Clothing and fancy jewels were a symbol of status and wealth in 19th century Paris, France. Wikimedia Commons
In her rush, she hurries down a staircase and frantically looks for a carriage to ride home in. Back at their door in the Rue des Martyrs, Mathilde feels hopeless as her night ends and as her husband turns his attention to the day and his work. As Mathilde undresses, she notices the necklace is no longer around her neck. Her husband searches the folds of her dress, the streets, the police station, and the cab companies while she sits in shock, huddled and worried. Returning without finding the necklace, her husband suggestions she writes to her friend, Madame Forestier, and tell her they are fixing the clasp on the necklace.
A week passes. The couple loses hope, while the signs of worry and stress visually age Mathilde. After visiting several jewelers, they find a string of diamonds that resemble the lost necklace. Negotiating for thirty-six thousand francs, they spend her husband's inheritance and borrow the rest of the money to replace the necklace. Mathilde's husband “mortgaged the whole remaining years of his existence” to replace the necklace.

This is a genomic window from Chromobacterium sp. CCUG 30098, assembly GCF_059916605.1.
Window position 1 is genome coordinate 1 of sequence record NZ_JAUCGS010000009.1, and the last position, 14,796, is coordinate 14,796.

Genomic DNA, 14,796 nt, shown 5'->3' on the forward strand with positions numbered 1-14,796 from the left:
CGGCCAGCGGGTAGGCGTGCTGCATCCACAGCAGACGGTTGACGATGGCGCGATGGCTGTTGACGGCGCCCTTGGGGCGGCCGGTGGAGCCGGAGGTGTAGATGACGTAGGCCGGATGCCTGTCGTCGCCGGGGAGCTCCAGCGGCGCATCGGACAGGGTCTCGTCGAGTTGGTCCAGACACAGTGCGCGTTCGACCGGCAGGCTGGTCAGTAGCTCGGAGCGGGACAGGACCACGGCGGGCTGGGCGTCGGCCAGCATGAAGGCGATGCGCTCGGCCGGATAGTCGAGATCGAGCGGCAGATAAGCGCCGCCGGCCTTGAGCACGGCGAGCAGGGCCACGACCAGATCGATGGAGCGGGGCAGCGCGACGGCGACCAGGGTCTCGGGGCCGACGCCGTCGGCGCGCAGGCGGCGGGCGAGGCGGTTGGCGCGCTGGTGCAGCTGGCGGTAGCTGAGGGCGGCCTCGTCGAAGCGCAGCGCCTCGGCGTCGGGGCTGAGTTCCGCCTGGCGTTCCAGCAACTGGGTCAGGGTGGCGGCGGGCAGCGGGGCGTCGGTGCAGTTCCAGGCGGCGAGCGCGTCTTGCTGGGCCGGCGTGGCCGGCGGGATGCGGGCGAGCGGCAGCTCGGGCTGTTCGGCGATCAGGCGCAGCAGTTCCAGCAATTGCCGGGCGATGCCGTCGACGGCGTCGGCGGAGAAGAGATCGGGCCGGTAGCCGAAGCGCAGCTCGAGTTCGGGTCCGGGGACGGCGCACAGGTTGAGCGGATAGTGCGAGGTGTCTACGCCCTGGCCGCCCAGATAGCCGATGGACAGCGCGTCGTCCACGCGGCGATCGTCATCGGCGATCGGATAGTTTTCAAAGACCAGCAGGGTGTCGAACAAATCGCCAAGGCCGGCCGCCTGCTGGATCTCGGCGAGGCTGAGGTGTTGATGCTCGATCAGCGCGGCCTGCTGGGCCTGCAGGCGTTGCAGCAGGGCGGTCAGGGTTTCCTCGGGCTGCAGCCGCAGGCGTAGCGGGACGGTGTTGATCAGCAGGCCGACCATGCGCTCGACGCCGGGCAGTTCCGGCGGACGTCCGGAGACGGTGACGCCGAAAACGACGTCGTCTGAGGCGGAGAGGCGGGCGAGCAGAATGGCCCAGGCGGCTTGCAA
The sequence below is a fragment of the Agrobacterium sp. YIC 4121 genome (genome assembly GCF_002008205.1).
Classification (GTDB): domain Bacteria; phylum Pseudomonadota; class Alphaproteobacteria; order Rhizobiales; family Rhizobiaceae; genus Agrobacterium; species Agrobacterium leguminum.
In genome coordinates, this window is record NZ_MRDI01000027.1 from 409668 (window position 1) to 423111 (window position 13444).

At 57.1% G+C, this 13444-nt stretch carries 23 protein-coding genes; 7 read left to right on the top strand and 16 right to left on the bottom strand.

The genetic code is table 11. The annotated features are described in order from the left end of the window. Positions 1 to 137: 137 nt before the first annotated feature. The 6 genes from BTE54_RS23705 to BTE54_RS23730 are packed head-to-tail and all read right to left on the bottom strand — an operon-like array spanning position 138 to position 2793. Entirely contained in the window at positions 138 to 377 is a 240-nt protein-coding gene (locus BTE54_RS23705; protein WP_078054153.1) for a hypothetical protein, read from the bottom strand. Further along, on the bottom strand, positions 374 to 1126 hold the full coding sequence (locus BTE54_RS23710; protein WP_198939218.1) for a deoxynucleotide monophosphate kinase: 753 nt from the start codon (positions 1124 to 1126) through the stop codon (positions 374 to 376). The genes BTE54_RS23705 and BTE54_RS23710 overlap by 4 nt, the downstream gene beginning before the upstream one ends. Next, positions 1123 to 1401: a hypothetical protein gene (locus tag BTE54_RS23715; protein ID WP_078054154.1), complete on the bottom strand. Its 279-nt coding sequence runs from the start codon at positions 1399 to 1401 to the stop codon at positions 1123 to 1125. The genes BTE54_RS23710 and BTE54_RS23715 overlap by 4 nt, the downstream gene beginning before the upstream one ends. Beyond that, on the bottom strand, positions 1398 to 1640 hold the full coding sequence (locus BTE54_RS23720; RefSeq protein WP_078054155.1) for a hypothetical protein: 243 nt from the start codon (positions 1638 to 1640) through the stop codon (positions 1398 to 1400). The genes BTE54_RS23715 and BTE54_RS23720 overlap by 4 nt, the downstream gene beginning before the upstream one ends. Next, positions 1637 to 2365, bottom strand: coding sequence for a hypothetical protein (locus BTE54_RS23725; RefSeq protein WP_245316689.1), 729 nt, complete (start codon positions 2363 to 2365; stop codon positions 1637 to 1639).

As Mathilde returns the necklace, Madame Forestier doesn't even open the box to see its contents. Madame Loisel, along with her husband, spends the rest of her days working, experiencing the harsh reality of poverty. Both she and her husband work every day to pay off everything, including interest. After ten years and a hard life, they are successful. But during this time, Mathilde ages. Her youth and femininity gone, she looks strong, hard, and weathered by poverty and labor.
While wondering what her life would have been had she not lost that necklace, Mathilde runs into her old friend, Madame Forestier, who is still young, beautiful, and fresh. Hardly recognizing her, Madame Forestier is shocked to see how Mathilde aged. Mathilde explains how she lost the borrowed necklace and has spent the past years paying off the replacement. Her friend clasps Mathilde's hands and tells Mathilde the borrowed necklace was an imitation, a fake, worth only a few hundred francs.
The Necklace Characters
Here are the key characters in “The Necklace” along with a brief description of each.
|Mathilde Loisel||Mathilde is the protagonist of the short story. She is a beautiful young woman when the story begins but yearns for wealth. She is envious of the financially affluent and places a lot of emphasis on material belongings.|